Friday, 6 April 2012

Whitney Houston - Your Love Is My Love (1998)

Released as the fourth single from the album of the same name, it peaked at no.4 in the Billboard Hot 100 chart, no.2 on the US R&B chart, and no.2 in the UK. It was later certified platinum by the RIAA.
As well as the UK, the single was extremely successful worldwide, hitting the Top Ten in nearly two dozen international markets. At over three million copies sold globally, it stands as Houston's third most successful single, after I Will Always Love You and I Wanna Dance with Somebody (Who Loves Me).

Written by Wyclef Jean and Jerry ‘Wonda’ Duplessis of the Fugees. Many think that I Will Always Love You is her signature, but this song now has an eerie, epitaphic feel to me, with lyrics like:

If tomorrow is judgment day
And I'm standing on the front line
And the Lord asks me what I did with my life
I will say I spent it with you


If I should die this very day
Don't cry, 'cause on Earth we weren't meant to stay

The track has a feel reminiscent of Bob Marley’s No Woman No Cry; it doesn’t make me feel sad, more a reflective mood. It also proved that Whitney could do more soulful material and ironically could have been a better direction to go to help disguise the fact that her voice at that point in time was not what it once was.

Thursday, 5 April 2012

Whitney Houston & Jermaine Jackson - If you say My Eyes Are Beautiful (1986)

A song not featured on a Whitney album; this track was on the 1986 Jermaine Jackson album Precious Moments. Jermaine produced all of the duets they did together, another example of Clive Davis making sure she worked with experienced talent. If you listen to all of their duets, there’s a ‘Marvin & Tammy’ dynamic going on, and it isn’t contrived; Jermaine opened up about their affair in his 2001 book You Are Not Alone: Micahel, Through A Brother's Eyes. He said he was crazy about her that she had a profound effect on his life and that she had feelings for him; Michael would tease him about it. They broke off the affair as he would not leave his wife, Hazel Gordy, the daughter of Berry Gordy.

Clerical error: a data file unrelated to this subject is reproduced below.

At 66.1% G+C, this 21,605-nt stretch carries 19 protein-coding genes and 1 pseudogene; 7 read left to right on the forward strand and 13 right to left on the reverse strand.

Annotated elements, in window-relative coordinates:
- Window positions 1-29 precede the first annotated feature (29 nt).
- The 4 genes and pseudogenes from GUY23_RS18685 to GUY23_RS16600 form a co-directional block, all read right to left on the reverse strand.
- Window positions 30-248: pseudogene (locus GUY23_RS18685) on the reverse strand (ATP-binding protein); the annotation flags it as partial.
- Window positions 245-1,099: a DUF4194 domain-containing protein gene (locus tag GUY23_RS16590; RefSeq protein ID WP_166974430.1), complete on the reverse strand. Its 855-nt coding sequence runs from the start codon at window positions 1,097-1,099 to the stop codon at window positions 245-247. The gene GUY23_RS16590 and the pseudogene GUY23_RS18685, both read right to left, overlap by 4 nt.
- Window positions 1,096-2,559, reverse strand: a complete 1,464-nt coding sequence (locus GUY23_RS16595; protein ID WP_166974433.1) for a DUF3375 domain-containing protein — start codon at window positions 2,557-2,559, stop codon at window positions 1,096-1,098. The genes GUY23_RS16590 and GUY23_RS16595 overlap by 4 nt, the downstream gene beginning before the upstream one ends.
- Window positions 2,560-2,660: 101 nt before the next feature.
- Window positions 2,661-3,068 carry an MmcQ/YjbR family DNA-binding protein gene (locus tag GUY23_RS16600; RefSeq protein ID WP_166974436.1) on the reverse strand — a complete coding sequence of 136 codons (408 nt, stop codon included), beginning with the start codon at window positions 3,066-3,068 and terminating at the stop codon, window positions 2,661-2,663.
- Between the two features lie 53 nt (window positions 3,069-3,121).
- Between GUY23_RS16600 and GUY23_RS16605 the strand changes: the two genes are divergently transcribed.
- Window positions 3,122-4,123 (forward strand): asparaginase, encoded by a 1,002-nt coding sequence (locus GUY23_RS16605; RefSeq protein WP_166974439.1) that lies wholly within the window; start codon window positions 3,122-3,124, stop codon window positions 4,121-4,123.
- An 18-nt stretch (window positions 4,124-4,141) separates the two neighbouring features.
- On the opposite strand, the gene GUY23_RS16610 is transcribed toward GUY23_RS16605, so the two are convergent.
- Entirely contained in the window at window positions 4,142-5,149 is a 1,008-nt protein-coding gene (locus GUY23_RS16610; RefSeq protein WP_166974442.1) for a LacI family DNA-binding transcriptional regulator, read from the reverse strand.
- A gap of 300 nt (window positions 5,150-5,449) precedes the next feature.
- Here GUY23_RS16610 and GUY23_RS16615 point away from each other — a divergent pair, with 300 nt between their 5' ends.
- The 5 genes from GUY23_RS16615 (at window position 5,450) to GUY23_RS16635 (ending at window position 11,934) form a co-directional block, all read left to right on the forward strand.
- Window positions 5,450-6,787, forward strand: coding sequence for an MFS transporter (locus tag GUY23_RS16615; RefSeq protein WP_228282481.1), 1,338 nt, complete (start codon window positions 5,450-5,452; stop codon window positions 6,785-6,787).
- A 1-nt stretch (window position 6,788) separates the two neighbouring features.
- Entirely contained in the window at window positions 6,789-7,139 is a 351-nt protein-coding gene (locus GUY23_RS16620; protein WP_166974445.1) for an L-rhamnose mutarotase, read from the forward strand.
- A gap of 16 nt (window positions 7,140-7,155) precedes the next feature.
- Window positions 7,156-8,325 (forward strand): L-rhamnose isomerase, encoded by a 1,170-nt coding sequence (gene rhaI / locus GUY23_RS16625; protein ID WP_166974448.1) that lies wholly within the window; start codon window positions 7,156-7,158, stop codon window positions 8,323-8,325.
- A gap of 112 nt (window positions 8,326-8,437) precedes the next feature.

The video to Saving All My Love For You is apparantly an angry riposte to the affair ending, features Houston singing and recording with her married music producer, and falling in love with him along the way; that was a very deliberate metaphor. The release of the track was delayed because of this when it finally came out, her publicist warned Jeramine in advance of its release because of the potential damage it might do to his marriage.

Tuesday, 3 April 2012

Whitney Houston feat Roy Ayers . Love Will Save The Day (1988)

The fifth single from her second multi-platinum studio album Whitney; the single was released in July 1988. Produced by John "Jellybean" Benitez, who produced and remixed for the likes of Madonna, Michael Jackson, and the Pointer Sisters, the song is one of the uptempo numbers on the album that also includes I Wanna Dance with Somebody (Who Loves Me) and So Emotional.
At this time, Houston had achieved a record-breaking string of seven no.1 hits, with four of those coming from Whitney. Love Will Save the Day did not become Houston's eighth consecutive number one, but continued her trend of hit singles by peaking in the US Top 10. The no.9 peak on the Hot 100 was Houston's lowest solo peak up to this time. The song also made the Top 10 without an accompanying music video. Houston had stronger performances on the charts prior to this song but it did remain in the top 40 for 11 weeks, and reached no.5 on the R&B Chart.
Internationally, the song mostly saw less success except in the United Kingdom, where it went Top 10 and Switzerland, where it went Top 20. It was a moderate hit in Germany, making 37; and was a minor hit in Australia, peaking at 77.

After her sudden death, Entertainment Weekly would rank the song no20 on its list Whitney Houston: Her 25 Best Songs and stated: "Though the single broke her streak of consecutive No. 1's, the Miami bass and spicy horns on this high-BPM dance-pop workout pointed to Houston's willingness to experiment and evolve."
If the vibes on this sound familiar, they should – none other than the mighty Roy Ayers performs them. I’ve no idea if Whitney and Ayers actually ever met, but could you imagine the two collaborating on an album?
Alas, we’ll never know.

There were lots of remixes back in the day (most notably by Jellybean himself), but I've chosen a more recent mix by Greek DJ John O. Valavanis, AKA Discobody on Soundcloud; sounds vewry 'period' and has some nice sample from other Whitney songs of the era.